Sunday, March 7, 2010

Observation on Racism

Once in a while I teach a college course on women in American history.  When we get to the 18th century, one of the many colorful historical personages the students read about and discuss is Eliza Lucas Pinckney.  The basic facts of her life are well covered in textbooks.   Put in charge of her father's plantation in Antigua as a teen, Pinckney demonstrated skill as a landhold manager.  When the family moved to South Carolina and her father again left her in charge to pursue political office, Eliza, in a savvy business decision, introduced indigo, a plant that produces a blue dye.  She continued to experiment with various crops throughout her life and managed her husband's properties after his death.  She became a prosperous merchant and entrepreneur in her own right, and she was recently inducted in the South Carolina Business Hall of Fame.  No less than President George Washington was a pallbearer at her funeral.

Fine.  But we're talking about a large plantation in the 18th century, so of course we're talking about hundreds of slaves.  (The photo, by the way, is from a South Carolina plantation during the Civil War, one hundred years after Eliza.)  I've made an observation over the years. Most of my students are white females. I've had few African American female students. And what do they think of Eliza?  They're divided along racial lines. In the past a small number of students have commented negatively on Pinckney as a slaveholder, but most have praised her business acumen and saw her as a role model for women.  This semester I've found that none of my (white) students said anything about the slave issue; they essentially ignored it and praised Eliza for her business savvy and can-do attitude.

I don't want to condemn my students as racists; don't misunderstand me.  Had they all focused on the slavery issue and ignored other aspects of Pinckney's life, to be honest, I would have been equally disappointed in them.  I tell them that as historians—and everyone in my classes are for all intents and purposes historians—we should avoid imposing moral judgments on the people of the past.   I praise students for being able to see someone holistically and not judging them because of one facet of their life.  Should we dispense with Thomas Jefferson, the writer of the Declaration of Independence and our third president, because he owned slaves?  Life experience shows us that when we get to know someone on a personal level, we find that person to be multifaceted, complex, and, as the Greeks had it, somewhere between beast and angel. We tend to assess people based on certain paradigms of what constitutes, say, good and bad behavior, just or unjust actions. We do this, I think, because we try to direct our own lives on the basis of certain values, knowing that this is the ideal and we will fall far short of it. With this experience in mind, we should strive all the more to put aside our value judgments that hinder us from understanding the past. We need to peel back the various layers of culture that separate us from the people of bygone eras.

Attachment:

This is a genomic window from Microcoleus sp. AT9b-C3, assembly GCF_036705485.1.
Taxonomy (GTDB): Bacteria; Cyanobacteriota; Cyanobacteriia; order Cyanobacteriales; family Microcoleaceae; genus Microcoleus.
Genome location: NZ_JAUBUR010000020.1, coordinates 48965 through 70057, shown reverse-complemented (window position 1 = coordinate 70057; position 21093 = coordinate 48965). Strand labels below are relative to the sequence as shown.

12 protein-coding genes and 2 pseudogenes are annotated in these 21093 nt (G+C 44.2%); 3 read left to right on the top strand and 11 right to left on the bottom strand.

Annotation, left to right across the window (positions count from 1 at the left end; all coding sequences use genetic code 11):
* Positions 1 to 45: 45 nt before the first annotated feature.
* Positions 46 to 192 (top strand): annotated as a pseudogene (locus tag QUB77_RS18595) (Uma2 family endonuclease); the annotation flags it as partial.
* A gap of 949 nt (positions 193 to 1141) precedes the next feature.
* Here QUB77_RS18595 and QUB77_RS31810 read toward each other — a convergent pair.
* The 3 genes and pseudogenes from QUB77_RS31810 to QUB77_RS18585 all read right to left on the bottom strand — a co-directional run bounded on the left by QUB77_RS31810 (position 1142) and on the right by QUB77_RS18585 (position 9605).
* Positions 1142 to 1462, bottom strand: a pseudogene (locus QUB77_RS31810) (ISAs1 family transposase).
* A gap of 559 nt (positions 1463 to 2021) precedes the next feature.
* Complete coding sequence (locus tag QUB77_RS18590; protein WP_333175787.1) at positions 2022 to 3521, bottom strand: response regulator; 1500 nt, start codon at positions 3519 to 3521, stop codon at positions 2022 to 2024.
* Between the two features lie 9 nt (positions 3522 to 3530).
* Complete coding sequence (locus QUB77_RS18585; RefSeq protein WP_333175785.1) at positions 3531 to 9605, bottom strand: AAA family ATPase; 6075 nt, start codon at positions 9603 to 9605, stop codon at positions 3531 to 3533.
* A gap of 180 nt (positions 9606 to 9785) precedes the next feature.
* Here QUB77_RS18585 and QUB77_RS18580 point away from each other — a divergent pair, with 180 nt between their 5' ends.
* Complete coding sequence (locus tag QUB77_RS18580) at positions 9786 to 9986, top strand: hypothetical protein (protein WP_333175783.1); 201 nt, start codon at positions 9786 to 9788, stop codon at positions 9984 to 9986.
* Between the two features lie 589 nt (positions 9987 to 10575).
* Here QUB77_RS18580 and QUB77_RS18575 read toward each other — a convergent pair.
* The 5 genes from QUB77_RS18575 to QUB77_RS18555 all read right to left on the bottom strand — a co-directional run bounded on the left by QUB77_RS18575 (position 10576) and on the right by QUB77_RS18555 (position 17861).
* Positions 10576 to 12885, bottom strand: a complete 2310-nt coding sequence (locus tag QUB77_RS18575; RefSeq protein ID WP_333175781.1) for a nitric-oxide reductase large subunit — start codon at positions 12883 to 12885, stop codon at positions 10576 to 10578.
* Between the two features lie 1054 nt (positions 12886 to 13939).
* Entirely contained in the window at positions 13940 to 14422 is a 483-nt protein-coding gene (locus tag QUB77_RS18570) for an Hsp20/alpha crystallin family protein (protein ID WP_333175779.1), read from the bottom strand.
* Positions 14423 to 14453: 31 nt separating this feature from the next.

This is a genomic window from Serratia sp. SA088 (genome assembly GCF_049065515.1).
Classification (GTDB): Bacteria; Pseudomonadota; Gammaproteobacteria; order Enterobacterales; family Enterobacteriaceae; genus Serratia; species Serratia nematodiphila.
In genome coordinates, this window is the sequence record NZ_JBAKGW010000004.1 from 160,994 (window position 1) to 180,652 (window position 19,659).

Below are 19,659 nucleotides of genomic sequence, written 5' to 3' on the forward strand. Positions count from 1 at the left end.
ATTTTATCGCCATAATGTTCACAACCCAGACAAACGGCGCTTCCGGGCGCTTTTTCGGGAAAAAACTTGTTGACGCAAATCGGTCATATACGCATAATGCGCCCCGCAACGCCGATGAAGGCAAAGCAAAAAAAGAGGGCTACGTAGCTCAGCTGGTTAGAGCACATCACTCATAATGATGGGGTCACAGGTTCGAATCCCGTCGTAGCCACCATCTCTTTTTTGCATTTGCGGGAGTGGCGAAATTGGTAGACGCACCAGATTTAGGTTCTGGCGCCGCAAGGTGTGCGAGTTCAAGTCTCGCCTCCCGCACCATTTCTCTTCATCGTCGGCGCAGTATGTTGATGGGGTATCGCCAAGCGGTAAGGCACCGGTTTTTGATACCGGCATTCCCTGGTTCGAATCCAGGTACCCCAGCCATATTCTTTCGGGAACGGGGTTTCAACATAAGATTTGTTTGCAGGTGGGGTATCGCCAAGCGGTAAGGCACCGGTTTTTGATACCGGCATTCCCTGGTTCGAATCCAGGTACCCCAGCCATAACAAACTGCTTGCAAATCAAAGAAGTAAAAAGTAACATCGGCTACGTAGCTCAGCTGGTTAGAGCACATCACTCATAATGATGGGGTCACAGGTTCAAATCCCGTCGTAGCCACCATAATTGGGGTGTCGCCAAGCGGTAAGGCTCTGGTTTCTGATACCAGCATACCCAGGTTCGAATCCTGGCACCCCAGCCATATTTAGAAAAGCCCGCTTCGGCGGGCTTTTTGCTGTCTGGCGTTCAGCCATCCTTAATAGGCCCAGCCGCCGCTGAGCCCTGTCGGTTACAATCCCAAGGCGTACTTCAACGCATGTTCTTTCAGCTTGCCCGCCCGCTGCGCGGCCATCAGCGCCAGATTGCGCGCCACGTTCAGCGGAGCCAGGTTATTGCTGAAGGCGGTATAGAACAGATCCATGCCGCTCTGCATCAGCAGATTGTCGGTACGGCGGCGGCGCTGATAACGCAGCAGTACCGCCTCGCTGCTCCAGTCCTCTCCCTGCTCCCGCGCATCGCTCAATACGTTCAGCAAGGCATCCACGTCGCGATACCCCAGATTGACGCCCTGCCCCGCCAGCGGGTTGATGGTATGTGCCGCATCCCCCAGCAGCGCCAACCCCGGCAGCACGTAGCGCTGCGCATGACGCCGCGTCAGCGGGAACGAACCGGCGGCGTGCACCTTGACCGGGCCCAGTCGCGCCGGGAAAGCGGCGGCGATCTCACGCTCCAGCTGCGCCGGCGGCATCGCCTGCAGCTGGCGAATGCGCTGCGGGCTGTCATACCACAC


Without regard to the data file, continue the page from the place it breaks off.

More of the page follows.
Yet I'm still somewhat perturbed that none of my students this semester had anything bad to say about Eliza Pinckney.  When I take off my historian's hat I have a different attitude than the statement about objectivity in the previous paragraph.  For example, if there was once a great leader, even a president of the United States, who oppressed and enslaved "my people," I would have nothing but enmity for this person.  I could pay lip service to this historical figure's great accomplishments outside of slavery perhaps, but, honestly, that singular blemish in his or her moral character would be enough for me to condemn the person as a reprobate.  So why should I be surprised if most African-Americans feel likewise?

My students' opinion of Eliza Pinckney just goes to show that ethnocentrism, if not racism, is prevalent among us.  We can't really see beyond the invisible boundaries of race.  Think of the race riots in Los Angeles inspired by the O.J. Simpson trial.  Clearly the man was guilty of these heinous murders and if you ask even an African-American activist, away from the cameras and alone in a room, he or she will agree.  For all our talk and pride about individualism and the pioneering spirit being a quintessential American attribute, we, a nation of immigrants, still think in collectivities, collectivities of ethnicity and race.  My supervisor at work (and readers will note that Der Viator has a third source of income besides part-time academic and military careers), Eddie, is a spry African-American in his fifties who grew up in Arkansas and moved north when he was a young man.  He told me just the other day that he received a letter with the confederate symbol on the stamp.  The person who sent the letter probably had no intention to cause any grief, but caused grief he did.  Are there ways to combat the racism that so envelopes all of us and affects us in ways that we might not yet acknowledge?  Yes, but that's a blog entry for another time.  Suffice to say for now, Eliza Pinckney was a bright woman who adapted to a patriarchal society and held her own, but let us not forget the black slaves under her.  Who wouldn't give just about anything for their freedom?  Nobody.  And those who were benefiting from this evil system, whether they allegedly knew no better or not, certainly don't merit the status as role model.  Am I wrong?